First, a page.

What are Protocols and what are the key elements of protocols?

In the era of Computer and Mobile technologies, computer network technology is growing at a very fast speed and frequency. Billions of electronic devices and gadgets are operating to make this happen. These devices are designed and manufactured by different manufacturers. They may have been developed using different hardware and software resources. Due to this, they are unable to establish a connection and communicate with each other for sharing data and other information. Hence, to resolve this problem, we need protocols. Protocols provide us with a medium and set of rules to establish communication between different devices for the exchange of data and other services.

Protocols are needed in every field like society, science & technology, Data Communication, media, etc. But in this blog, we’ll mainly concentrate on the protocols used in computer networks and data communication. We'll further focus on the types, key elements, and functionalities of protocols. So, let's get started with the basics of protocols.


Protocols are a fundamental aspect of digital communication as they dictate how to format, transmit and receive data. They are a set of rules that determines how the data will be transmitted over the network.

It can also be defined as a communication standard followed by the two key parties(sender and receiver) in a computer network to communicate with each other.

It specifies what type of data can be transmitted, what commands are used to send and receive data, and how data transfers are confirmed.

In simple terms, a protocol is similar to a language. Every language has its own rules and vocabulary. Protocols have their own rules, specifications, and implementations. If two people share the same language, they can communicate very easily and effectively. Similarly, two hosts implementing the same protocol can connect and communicate easily with each other. Hence, protocols provide a common language for network devices participating in data communication.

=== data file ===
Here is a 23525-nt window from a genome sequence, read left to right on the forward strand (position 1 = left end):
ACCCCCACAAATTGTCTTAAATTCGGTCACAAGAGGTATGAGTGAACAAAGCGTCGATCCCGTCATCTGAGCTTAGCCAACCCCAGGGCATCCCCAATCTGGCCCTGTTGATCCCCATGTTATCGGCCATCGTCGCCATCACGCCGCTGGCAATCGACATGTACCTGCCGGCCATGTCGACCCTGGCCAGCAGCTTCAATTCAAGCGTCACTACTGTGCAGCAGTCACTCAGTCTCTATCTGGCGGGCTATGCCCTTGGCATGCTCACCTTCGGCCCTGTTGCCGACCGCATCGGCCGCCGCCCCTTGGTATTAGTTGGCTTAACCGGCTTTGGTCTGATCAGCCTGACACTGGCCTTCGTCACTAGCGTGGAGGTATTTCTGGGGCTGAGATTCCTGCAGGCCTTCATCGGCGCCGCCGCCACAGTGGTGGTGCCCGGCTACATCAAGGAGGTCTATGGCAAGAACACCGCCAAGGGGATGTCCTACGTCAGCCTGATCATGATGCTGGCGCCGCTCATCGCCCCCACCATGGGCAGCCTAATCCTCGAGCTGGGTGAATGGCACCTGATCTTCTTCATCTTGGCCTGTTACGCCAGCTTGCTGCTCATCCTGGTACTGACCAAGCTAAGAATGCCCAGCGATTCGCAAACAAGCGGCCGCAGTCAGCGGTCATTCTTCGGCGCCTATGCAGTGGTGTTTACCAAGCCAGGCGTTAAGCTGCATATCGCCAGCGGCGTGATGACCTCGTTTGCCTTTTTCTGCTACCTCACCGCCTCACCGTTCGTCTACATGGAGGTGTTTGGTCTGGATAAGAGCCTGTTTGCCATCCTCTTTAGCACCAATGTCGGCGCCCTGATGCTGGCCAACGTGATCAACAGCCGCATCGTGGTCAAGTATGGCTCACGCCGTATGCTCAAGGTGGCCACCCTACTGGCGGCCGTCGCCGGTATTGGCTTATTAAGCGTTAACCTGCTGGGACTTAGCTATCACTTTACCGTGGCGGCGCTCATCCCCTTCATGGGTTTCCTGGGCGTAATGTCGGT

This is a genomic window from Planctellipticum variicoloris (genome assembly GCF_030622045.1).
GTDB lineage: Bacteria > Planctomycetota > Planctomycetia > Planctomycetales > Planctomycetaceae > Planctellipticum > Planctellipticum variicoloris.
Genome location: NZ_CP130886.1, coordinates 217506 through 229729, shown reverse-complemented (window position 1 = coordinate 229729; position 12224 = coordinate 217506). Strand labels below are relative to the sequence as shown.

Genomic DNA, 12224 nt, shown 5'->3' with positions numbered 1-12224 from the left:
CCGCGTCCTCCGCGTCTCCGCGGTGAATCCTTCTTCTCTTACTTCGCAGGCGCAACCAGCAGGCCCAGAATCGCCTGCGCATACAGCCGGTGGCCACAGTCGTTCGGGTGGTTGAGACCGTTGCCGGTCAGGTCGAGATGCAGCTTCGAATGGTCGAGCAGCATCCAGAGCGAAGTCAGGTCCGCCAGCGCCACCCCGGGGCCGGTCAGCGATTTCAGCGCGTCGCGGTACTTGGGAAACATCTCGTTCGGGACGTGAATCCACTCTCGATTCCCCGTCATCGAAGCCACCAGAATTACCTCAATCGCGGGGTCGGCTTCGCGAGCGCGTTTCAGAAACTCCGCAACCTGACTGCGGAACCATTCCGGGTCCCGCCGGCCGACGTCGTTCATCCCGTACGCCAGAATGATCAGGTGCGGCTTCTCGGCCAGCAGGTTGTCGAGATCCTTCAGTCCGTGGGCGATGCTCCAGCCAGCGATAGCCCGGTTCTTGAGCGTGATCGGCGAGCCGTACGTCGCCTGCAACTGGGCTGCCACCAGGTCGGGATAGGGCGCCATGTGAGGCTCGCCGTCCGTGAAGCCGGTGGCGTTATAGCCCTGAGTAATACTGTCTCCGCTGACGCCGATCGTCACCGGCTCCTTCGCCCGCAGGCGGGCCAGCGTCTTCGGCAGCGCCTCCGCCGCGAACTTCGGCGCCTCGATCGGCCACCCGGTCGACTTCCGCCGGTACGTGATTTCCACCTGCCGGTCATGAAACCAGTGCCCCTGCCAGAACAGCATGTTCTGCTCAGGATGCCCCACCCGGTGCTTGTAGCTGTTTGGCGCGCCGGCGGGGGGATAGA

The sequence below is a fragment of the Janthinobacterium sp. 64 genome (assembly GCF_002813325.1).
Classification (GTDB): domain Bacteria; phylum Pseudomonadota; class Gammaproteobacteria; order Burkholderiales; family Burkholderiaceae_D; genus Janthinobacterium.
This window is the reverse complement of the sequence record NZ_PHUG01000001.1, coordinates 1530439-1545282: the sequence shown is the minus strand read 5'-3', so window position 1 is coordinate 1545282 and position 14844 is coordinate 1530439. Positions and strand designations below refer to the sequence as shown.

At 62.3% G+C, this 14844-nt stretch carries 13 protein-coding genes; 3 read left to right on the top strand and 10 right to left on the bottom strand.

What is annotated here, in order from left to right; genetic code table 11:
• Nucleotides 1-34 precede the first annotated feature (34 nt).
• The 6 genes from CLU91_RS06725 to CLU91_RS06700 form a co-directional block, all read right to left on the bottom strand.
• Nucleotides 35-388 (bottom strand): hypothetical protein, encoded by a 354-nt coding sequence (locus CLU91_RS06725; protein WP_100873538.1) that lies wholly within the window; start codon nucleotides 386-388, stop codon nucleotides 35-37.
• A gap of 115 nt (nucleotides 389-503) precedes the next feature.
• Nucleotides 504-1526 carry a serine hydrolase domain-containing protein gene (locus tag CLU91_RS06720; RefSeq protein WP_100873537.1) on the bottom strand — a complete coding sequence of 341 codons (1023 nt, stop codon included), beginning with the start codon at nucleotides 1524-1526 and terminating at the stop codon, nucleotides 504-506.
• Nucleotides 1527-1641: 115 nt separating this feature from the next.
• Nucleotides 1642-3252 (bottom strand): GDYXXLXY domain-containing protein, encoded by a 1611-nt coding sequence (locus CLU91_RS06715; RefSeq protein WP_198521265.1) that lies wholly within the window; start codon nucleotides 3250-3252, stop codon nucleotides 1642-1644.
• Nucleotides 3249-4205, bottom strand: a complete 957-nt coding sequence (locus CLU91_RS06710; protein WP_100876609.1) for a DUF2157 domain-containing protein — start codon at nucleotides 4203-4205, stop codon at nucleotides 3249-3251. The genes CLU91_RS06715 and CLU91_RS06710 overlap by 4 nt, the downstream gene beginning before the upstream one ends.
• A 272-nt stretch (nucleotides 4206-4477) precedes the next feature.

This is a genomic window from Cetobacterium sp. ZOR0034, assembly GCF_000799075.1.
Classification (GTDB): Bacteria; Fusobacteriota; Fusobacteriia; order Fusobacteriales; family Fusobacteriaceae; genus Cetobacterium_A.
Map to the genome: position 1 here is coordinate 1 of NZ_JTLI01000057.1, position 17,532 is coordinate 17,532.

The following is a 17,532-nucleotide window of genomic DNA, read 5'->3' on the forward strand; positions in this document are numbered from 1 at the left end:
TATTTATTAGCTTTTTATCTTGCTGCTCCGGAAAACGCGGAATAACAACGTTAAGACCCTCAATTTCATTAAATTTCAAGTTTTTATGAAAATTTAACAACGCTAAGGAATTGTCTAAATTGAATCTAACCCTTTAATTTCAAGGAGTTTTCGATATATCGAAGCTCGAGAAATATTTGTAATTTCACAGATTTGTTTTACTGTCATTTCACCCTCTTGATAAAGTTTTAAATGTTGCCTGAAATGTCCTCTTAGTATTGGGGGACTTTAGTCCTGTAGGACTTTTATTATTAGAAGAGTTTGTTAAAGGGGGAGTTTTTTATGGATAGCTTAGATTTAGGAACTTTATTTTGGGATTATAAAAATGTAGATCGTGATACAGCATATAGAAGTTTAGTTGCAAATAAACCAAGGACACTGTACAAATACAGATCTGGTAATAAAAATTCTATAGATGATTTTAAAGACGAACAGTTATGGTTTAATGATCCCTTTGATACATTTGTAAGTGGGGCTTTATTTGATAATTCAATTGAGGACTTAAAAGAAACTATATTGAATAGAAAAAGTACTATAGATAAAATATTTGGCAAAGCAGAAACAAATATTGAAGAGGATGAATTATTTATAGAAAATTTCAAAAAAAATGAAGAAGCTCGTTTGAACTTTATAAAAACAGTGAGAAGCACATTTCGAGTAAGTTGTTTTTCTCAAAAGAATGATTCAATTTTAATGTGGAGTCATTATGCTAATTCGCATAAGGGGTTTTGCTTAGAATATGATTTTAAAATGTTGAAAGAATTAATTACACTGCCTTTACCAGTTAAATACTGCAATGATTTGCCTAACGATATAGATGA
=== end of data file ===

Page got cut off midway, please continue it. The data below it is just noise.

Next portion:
Protocols are developed by industry-wide organizations. The ARPA (Advanced Research Project Agency) part of the US Defense program was the first organization to introduce the concept of a standardized protocol. Support for network protocols can be built into the software, hardware, or both. All network end-users rely on network protocols for connectivity.

Protocols use a specific model for their implementation like the OSI (Open System Interface) Model, TCP/IP (Transmission Control Protocol / Internet Protocol) Model, etc. There are different layers (for instance, data, network, transport, and application layer, etc.) in these models, where these protocols are implemented.

Combining all these, we can say that protocol is an agreement between a sender and a receiver, which states how communication will be established, and how to maintain & release it. It is the communication between entities in different systems, where entities can be a user application program, file transfer package, DBMS, etc., and systems can be a remote computer, sensor, etc.

Levels of a Protocol

There are mainly three levels of a protocol, they are as follows:

  1. Hardware Level: In this level, the protocol enables the hardware devices to connect and communicate with each other for various purposes.
  2. Software Level: In the software level, the protocol enables different software to connect and communicate with each other to work collaboratively.
  3. Application Level: In this level, the protocol enables the application programs to connect and communicate with each other for various purposes.

Hence protocols can be implemented at the hardware, software, and application levels.

Types of Protocols​

Protocols can be broadly divided into the following two types:

  1. Standard Protocols
  2. Proprietary Protocols

Let's learn one by one ​:

Standard Protocols

A standard protocol is a mandated protocol for all devices. It supports multiple devices and acts as a standard.

Standard protocols are not vendor-specific i.e. they are not specific to a particular company or organization. They are developed by a group of experts from different organizations​ .

These protocols are publicly available, and we need not pay for them.

Some of the examples of Standard Protocols are FTP, DNS, DHCP, SMTP, TELNET, TFTP, etc.

Proprietary Protocols​